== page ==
Though it begins with a piercing tone that cuts like a siren’s call through the fog, Ashes Against the Grain is more slowly unravelling wonder than instantly gratifying rush. Still drawing upon the doom-y and blackened intonation of dark metal, Agalloch’s third full-length pushes the bounds even further, flowing between seamless textures and atmospheres until the lines dividing the evolutionary development of rock, folk, electronica and metal lose sense and significance. Sometimes Ashes Against the Grain works below the surface, winning you over without your conscious consent, at others, it claims your full attention until you realise you’re one of the converted. Laura Wiebe Taylor

9. Genghis Tron
Dead Mountain Mouth (Crucial Blast)
Perhaps it was the brush with death in their nasty tour van crash that inspired them but Dead Mountain Mouth exceeds all of the heavy expectations last year’s brief but brilliant Cloak of Love EP set for this genre-defying debut album. A schizophrenic blast of hair-raising death/thrash and spastic electronic freak-outs, Poughkeepsie’s finest proved their intense metal experiments could survive and conquer the full-length test. Pulverising grind one second, green ambience the next, it’s as unpredictable as a rabid animal — and about as ferocious as one when it needs to be. Give in to the wrath of Tron. Cam Lindsay

10. Napalm Death
Smear Campaign (Century Media)
Forget the doldrums the mighty UK grind pioneers sunk to a decade ago — these guys are back with a vengeance. Smear Campaign continued the onslaught, with more experimentation than the last couple discs, reprising the interesting elements of their more left-field albums like Fear, Emptiness, Despair, but mainly just kicking grindcore ass like last year’s The Code Is Red… Long Live the Code. Raging, blasting and with a political purpose, Smear Campaign was one of 2006’s most inspiring and refreshing releases. Greg Pratt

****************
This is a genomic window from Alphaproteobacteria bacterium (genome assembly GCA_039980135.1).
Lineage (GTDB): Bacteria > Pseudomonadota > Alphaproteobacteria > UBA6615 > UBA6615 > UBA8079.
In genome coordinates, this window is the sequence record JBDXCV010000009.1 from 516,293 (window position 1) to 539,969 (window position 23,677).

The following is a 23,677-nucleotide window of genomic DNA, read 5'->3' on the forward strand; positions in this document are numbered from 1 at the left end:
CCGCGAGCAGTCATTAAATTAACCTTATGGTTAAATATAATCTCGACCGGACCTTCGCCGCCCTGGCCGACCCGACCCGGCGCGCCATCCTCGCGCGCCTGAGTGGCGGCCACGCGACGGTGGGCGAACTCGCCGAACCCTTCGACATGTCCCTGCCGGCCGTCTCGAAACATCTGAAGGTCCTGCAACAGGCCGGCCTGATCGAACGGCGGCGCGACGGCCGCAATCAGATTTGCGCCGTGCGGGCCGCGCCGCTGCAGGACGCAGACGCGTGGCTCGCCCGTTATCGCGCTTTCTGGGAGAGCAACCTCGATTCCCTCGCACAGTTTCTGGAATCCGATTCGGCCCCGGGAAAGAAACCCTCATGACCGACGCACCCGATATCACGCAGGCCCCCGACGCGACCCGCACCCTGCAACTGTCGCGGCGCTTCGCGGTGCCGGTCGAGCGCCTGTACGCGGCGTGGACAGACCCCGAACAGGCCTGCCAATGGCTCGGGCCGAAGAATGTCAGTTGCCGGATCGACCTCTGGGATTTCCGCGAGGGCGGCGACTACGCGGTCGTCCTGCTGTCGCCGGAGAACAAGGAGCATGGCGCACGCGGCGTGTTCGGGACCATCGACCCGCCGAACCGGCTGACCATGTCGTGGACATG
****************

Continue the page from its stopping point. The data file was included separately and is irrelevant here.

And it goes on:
Swimming Up Mainstream

Though metal and hardcore’s presence in mainstream music have been conspicuously expanding over the past several years, the level of success many aggressive acts enjoyed on the charts in 2006 spoke to exactly how much its significance has grown. While genre pioneers and stalwarts Slayer debuted at number five on Billboard, many younger and lesser-known acts also made their mark with relatively massive sales. Lamb of God’s latest effort debuted at number eight with a staggering 62,000 copies sold, while Mastodon, Trivium, Hatebreed, Lacuna Coil and Bleeding Through all debuted in the top 50. Even comparatively esoteric bands like Converge, Between the Buried and Me and Strapping Young Lad cracked the top 200.

The charts aren’t the only place metal is rearing its ugly head. Mastodon recently appeared on Late Night with Conan O’Brien, while High on Fire was showcased on Jesse James’s Monster Garage, both reaching millions of viewers each broadcast. Can this momentum be sustained? Long-time listeners may point to the fleeting nature of mainstream attention; based on historical precedent, this popularity could be interpreted as yet another passing phase. The mid- to late ’80s saw a wave of hair "metal” bands churning out a succession of hits, while a decade later, nu-metal commanded a dominant presence on the airwaves. There were a few anomalous successes in between but aggressive music’s aggrandisement seems to be cyclical. Cookie cutter fad mongers create backlash, returning metal to the underground, allowing novel versions cemented in previous manifestations to evolve, free of big label demands and large fan base expectations. How much longer the current level of mainstream notoriety will persist or grow remains to be seen, but one thing is certain — aggressive music’s strong and dedicated core will continue to perpetually rejuvenate the genre. The spotlight may come and go but all things brutal will progress with or without a spotlight. Jill Mikkelson